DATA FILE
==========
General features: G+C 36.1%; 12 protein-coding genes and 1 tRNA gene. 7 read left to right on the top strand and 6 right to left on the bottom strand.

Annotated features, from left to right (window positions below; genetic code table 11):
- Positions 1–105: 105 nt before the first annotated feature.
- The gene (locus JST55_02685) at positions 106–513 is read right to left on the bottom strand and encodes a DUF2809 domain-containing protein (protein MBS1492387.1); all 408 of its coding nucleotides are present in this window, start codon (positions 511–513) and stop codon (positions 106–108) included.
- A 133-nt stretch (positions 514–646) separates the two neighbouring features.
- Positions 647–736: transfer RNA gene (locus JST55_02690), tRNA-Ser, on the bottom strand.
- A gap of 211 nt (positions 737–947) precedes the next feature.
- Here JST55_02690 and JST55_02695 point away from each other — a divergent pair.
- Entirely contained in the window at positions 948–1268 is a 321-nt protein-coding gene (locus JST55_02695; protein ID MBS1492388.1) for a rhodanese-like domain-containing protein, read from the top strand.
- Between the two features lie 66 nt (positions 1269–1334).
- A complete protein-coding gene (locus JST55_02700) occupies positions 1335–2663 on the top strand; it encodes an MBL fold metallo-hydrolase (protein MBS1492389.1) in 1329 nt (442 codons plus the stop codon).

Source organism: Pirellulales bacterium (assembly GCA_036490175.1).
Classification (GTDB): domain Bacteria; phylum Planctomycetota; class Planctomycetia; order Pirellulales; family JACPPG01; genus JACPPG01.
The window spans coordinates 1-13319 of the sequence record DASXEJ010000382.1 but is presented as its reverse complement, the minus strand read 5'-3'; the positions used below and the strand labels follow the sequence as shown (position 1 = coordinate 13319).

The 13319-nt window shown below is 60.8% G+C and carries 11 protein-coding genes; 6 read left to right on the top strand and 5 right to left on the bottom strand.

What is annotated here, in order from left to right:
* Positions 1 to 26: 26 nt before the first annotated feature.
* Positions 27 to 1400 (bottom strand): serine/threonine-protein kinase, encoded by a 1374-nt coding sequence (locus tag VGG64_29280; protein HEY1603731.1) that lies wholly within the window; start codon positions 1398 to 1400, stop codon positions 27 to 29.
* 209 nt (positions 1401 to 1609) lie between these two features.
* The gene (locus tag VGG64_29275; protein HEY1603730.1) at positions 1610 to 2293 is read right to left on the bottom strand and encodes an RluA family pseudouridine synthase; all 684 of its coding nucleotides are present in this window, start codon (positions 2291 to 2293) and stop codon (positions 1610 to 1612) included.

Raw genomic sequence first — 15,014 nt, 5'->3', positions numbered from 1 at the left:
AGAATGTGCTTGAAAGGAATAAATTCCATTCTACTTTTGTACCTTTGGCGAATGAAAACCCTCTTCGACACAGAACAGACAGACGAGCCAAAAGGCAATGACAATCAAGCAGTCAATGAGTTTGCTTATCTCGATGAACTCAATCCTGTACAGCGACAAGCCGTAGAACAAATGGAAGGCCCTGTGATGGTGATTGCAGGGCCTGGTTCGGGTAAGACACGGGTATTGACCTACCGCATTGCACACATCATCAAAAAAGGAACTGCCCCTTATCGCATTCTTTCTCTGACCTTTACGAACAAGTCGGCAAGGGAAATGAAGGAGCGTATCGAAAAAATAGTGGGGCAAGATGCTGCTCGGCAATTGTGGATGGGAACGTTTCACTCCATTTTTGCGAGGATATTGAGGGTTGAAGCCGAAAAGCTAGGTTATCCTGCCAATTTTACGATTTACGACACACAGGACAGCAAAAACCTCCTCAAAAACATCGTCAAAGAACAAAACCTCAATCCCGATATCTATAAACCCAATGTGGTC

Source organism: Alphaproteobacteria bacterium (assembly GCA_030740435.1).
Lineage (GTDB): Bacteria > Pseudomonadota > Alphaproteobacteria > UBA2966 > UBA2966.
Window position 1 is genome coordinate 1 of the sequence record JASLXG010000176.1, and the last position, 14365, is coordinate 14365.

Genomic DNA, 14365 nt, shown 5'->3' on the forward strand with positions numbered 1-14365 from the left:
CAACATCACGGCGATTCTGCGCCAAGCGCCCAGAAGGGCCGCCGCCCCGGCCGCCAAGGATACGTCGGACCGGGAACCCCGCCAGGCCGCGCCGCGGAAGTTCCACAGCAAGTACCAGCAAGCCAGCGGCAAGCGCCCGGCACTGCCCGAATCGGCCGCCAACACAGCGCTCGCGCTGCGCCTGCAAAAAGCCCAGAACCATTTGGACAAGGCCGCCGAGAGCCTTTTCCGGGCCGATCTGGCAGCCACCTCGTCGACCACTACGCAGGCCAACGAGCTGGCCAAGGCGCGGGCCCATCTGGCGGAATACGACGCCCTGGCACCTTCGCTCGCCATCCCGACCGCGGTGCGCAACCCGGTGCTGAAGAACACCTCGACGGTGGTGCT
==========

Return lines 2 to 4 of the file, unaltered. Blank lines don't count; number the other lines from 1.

Annotated features, from left to right (window positions below; genetic code table 11):
- Positions 1–105: 105 nt before the first annotated feature.
- The gene (locus JST55_02685) at positions 106–513 is read right to left on the bottom strand and encodes a DUF2809 domain-containing protein (protein MBS1492387.1); all 408 of its coding nucleotides are present in this window, start codon (positions 511–513) and stop codon (positions 106–108) included.